University of Worcester Worcester Research and Publications
 
  USER PANEL:
  ABOUT THE COLLECTION:
  CONTACT DETAILS:

Evidence for Increased Genetic Risk Load for Major Depression in Patients Assigned to Electroconvulsive Therapy

Foo, J.C., Streit, F., Frank, J., Witt, S.H., Truetlein, J., Psychiatric Genomics Consortium, Major Depressive Working Group, Jones, Lisa, Baune, B.T., Moebus, S., Jockel, K-H., Forstner, A.J., Nöthen, M.M., Rietschel, M., Satorius, A. and Kranaster, L. (2018) Evidence for Increased Genetic Risk Load for Major Depression in Patients Assigned to Electroconvulsive Therapy. American Journal of Medical Genetics Part B: Neuropsychiatric Genetics, 180 (1). pp. 35-45. ISSN 1552-4841 Online: 1552-485X

[img] Text
2018_Foo_NPG_ECT_R2.pdf - Accepted Version
Restricted to Repository staff only

Download (504kB) | Request a copy
[img]
Preview
Text
ajmg.b.32700.pdf - Published Version
Available under License Creative Commons Attribution Non-commercial No Derivatives.

Download (1MB) | Preview

Abstract

Electroconvulsive therapy (ECT) is the treatment of choice for severe and treatment-resistant depression; disorder severity and unfavorable treatment outcomes are shown to be influenced by an increased genetic burden for major depression (MD). Here, we tested whether ECT assignment and response/nonresponse are associated with an increased genetic burden for major depression (MD) using polygenic risk score (PRS), which summarize the contribution of diseaserelated common risk variants. Fifty-one psychiatric inpatients suffering from a major depressive episode underwent ECT. MD-PRS were calculated for these inpatients and a separate population-based sample (n = 3,547 healthy; n = 426 self-reported depression) based on summary statistics from the Psychiatric Genomics Consortium MDD-working group (Cases: n = 59,851; Controls: n = 113,154). MD-PRS explained a significant proportion of disease status between ECT patients and healthy controls (p = .022, R2 = 1.173%); patients showed higher MD-PRS. MD-PRS in population-based depression self-reporters were intermediate between ECT patients and controls (n.s.). Significant associations between MD-PRS and ECT response (50% reduction in Hamilton depression rating scale scores) were not observed. Our findings indicate that ECT cohorts show an increased genetic burden for MD and are consistent with the hypothesis that treatment-resistant MD patients represent a subgroup with an increased genetic risk for MD. Larger samples are needed to better substantiate these findings.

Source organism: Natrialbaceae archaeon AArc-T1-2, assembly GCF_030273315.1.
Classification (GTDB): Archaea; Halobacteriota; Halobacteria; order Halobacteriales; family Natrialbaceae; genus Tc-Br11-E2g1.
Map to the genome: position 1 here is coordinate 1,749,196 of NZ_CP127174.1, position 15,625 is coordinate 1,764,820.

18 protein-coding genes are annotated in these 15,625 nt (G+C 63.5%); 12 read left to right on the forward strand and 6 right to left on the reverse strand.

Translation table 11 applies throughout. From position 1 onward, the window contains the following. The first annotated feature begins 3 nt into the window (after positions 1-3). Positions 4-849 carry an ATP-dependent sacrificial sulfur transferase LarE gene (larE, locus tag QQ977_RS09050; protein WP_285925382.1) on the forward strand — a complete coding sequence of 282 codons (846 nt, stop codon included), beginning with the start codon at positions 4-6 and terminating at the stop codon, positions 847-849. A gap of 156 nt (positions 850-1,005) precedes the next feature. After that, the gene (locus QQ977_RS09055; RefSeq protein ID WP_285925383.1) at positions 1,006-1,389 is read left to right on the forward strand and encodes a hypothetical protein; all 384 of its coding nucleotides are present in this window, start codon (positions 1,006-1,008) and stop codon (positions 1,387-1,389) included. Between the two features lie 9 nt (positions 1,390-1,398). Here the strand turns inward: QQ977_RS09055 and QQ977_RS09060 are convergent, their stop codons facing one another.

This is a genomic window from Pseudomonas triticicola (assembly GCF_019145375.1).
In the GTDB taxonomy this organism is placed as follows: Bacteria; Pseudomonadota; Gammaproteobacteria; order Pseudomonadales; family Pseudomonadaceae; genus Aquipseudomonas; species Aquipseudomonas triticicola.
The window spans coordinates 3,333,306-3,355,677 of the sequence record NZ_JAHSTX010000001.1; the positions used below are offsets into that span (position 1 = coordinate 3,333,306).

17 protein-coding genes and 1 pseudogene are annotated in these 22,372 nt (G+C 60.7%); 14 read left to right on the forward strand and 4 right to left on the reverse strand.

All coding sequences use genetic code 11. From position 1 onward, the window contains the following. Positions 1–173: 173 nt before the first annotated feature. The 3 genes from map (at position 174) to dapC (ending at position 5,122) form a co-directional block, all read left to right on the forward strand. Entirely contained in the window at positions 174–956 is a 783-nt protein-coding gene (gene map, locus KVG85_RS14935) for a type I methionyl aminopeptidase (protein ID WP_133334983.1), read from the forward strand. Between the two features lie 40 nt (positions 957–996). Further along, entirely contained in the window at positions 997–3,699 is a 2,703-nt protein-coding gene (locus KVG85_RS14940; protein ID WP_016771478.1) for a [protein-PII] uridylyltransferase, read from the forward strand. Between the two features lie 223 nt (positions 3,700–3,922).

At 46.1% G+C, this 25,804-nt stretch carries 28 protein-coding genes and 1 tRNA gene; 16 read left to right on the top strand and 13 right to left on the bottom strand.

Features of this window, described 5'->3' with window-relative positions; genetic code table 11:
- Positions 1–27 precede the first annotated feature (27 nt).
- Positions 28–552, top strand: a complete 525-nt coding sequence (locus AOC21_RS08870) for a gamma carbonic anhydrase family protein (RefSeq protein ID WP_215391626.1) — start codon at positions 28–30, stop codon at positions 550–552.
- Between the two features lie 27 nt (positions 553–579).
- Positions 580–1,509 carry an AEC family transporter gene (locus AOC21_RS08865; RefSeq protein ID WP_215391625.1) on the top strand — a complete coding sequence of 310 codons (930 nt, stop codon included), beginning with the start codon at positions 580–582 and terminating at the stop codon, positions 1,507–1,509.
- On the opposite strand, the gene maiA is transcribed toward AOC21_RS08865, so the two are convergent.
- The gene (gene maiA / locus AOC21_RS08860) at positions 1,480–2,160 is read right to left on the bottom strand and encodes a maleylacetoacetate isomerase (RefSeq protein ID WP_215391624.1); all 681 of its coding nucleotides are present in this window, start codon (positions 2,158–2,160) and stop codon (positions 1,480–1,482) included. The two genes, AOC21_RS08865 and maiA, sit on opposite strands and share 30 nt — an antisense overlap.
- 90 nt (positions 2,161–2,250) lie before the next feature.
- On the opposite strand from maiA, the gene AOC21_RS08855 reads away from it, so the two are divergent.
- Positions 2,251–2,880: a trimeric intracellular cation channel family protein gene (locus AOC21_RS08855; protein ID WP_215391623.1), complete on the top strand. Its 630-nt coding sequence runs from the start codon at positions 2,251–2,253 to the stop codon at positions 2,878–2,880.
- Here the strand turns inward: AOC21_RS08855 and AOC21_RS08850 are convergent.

Item Type: Article
Additional Information:

The full-text of the published version can be accessed via the Official URL.
This is an open access article under the terms of the Creative Commons Attribution-NonCommercial-NoDerivs License, which permits use and distribution in any medium, provided the original work is properly cited, the use is non-commercial and no modifications or adaptations are made

Uncontrolled Keywords: depression, electroconvulsive therapy, major depression, polygenic risk scores, treatment-resistance
Subjects: B Philosophy. Psychology. Religion > BF Psychology
R Medicine > RC Internal medicine > RC0321 Neuroscience. Biological psychiatry. Neuropsychiatry
Divisions: Academic Departments > Institute of Health and Society
Related URLs:
Copyright Info: Open Access Article
Depositing User: Katherine Gordon-Smith
Date Deposited: 12 Dec 2018 12:34
Last Modified: 01 Feb 2019 10:27
URI: https://eprints.worc.ac.uk/id/eprint/7379

Actions (login required)

View Item View Item
 
     
Worcester Research and Publications is powered by EPrints 3 which is developed by the School of Electronics and Computer Science at the University of Southampton. More information and software credits.